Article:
The son of tenant farmers in the Indian Territory that is now Oklahoma, Albert Brumley quit school after tenth grade and didn’t have much of a future to look forward too-except pick cotton for the rest of his life. Then, when he was sixteen years old, he attended a singing school in his farm community of Rock Island and discovered he could sing better than most adults and he could harmonize, too.
So at nineteen he went to a music school in the Ozark Mountains to learn how to write music. He dropped out after a year and went back to picking cotton. One day while picking cotton, he started singing a popular song called “The Prisoner’s Song.” I was like that prisoner, he thought. When he saw a bird flying to a better place, young Albert got an idea for a new song. He returned to music school and continued to struggle with his idea for a song. Seven years later, he felt the song was ready to be published. Immediately, it became a favourite.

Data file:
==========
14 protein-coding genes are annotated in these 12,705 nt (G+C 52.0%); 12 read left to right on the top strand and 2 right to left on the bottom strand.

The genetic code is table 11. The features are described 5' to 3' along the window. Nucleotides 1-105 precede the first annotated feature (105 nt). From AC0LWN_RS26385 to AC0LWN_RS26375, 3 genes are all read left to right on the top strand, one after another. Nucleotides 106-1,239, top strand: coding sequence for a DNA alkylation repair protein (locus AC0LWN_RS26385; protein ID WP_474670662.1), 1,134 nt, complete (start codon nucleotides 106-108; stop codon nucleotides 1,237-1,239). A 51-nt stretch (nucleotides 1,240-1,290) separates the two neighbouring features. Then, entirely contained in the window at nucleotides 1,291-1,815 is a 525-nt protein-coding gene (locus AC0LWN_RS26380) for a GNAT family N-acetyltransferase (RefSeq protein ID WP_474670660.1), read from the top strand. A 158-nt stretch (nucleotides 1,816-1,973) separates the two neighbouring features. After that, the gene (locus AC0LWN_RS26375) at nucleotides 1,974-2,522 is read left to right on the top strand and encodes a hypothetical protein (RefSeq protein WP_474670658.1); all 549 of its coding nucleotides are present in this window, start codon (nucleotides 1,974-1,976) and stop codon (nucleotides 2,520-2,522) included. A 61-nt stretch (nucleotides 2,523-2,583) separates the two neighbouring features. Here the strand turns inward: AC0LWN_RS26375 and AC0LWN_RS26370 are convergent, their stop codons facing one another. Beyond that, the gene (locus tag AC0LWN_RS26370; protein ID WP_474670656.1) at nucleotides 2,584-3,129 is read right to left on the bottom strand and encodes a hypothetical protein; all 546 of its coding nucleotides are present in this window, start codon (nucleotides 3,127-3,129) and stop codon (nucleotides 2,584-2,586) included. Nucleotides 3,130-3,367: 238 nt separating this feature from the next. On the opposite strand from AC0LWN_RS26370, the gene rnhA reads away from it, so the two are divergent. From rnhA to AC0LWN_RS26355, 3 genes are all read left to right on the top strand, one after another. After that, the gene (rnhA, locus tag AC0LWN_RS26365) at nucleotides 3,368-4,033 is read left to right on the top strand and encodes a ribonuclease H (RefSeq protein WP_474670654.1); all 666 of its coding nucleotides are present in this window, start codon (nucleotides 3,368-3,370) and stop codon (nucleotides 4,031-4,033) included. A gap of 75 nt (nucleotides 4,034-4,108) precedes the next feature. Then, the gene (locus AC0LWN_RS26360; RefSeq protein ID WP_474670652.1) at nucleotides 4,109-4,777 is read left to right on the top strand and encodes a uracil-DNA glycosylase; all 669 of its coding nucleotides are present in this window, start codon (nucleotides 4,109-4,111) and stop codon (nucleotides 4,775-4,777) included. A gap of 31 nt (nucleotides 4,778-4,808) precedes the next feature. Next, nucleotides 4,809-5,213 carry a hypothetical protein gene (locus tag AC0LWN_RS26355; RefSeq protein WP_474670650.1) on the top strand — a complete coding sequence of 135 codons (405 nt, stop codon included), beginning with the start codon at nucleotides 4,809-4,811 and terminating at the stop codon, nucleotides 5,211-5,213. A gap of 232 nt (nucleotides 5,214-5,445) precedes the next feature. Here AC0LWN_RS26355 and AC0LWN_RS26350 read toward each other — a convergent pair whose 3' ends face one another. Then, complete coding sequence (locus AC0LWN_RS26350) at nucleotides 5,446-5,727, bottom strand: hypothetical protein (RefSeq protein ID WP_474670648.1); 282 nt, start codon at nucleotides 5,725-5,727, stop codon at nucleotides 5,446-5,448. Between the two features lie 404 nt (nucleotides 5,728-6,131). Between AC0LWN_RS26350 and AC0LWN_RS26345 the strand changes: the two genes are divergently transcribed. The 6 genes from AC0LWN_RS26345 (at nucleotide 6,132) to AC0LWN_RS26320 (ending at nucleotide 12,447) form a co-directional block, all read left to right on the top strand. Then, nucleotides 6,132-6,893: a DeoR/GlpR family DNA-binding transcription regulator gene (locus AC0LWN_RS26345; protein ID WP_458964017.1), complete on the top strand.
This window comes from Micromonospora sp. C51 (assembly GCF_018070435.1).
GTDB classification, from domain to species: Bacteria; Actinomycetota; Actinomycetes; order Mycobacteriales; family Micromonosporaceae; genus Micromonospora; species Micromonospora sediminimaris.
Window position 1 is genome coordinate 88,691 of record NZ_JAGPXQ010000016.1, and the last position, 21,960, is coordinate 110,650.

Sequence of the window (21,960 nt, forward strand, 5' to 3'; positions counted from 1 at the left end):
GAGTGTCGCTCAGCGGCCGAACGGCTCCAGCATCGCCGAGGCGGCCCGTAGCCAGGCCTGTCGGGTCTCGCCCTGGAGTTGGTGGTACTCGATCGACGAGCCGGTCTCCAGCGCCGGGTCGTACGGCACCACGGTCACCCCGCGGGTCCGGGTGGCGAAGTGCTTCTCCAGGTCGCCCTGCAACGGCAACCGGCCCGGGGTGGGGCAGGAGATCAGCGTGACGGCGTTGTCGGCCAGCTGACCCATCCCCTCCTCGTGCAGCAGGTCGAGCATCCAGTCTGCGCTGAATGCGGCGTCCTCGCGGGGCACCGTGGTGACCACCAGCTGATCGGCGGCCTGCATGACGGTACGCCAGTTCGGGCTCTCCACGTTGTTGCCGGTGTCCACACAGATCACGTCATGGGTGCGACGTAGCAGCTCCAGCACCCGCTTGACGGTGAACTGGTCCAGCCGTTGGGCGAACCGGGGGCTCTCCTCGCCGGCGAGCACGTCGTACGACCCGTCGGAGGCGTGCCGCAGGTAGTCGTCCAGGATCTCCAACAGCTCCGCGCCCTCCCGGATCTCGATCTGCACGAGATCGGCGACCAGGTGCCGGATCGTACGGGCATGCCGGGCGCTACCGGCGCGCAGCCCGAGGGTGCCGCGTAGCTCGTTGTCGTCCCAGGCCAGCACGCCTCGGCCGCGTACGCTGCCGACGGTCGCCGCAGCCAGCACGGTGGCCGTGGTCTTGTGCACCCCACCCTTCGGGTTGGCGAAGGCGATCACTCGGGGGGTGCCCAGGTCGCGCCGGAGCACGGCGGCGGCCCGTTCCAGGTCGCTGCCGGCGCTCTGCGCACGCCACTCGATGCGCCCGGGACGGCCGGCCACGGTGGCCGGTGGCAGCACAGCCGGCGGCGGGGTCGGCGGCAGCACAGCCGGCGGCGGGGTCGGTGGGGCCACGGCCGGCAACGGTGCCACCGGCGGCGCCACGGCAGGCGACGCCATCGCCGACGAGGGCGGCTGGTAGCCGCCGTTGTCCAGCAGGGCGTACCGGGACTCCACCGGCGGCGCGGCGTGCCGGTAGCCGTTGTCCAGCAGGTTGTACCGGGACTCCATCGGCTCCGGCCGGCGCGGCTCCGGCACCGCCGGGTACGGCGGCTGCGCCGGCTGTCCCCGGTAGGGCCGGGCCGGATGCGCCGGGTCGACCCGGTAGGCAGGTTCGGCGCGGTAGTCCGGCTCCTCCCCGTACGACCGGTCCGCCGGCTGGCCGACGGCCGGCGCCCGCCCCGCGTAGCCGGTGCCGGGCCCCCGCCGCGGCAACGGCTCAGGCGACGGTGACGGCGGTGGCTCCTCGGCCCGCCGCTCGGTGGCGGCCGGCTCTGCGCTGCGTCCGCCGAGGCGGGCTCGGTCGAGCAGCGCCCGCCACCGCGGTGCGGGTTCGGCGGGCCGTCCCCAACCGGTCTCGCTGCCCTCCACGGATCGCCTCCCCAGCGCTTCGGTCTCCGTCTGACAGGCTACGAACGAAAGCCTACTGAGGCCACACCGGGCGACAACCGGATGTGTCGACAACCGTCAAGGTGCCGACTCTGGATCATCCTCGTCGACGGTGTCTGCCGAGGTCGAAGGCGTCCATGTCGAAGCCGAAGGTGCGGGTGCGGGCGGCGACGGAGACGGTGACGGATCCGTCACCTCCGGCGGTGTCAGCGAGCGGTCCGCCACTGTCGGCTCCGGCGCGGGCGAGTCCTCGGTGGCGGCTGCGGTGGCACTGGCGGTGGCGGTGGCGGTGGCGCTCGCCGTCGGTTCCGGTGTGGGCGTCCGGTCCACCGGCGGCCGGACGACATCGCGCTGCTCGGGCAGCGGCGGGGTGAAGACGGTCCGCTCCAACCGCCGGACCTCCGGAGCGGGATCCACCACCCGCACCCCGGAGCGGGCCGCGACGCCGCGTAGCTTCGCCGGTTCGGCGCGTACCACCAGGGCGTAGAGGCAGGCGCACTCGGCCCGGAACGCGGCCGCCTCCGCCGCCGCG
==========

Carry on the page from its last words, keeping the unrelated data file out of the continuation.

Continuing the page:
In time, Brumley became known as the world’s most recorded songwriter, but none of his songs rivaled the popularity of “I’ll Fly Away.”
Scriptures: 2 Corinthians 5:8; Philippians 1:23; 1 Thessalonians 4:16-18
Themes: Heaven, Hope, Death
Some glad morning when this life is o’er, I’ll fly away;
To a home on God’s celestial shore, I’ll fly away.
I’ll fly away, O glory, I’ll fly away;
When I die , hallelujah, by and by, I’ll fly away.
When the shadows of this life have gone, I’ll fly away;
Like a bird from prison bars has flown, I’ll fly away.
Just a few more weary days and then, I’ll fly away;
To a land where joys shall never end, I’ll fly away.
Here is a great version by Jars of Clay off their 2005 album Redemption Songs where they recorded some great old hymns.
Albert E. Brumley (1905 – 1977)
Information taken from; The Complete Book of Hymns by William J Petersen and Ardythe Petersen
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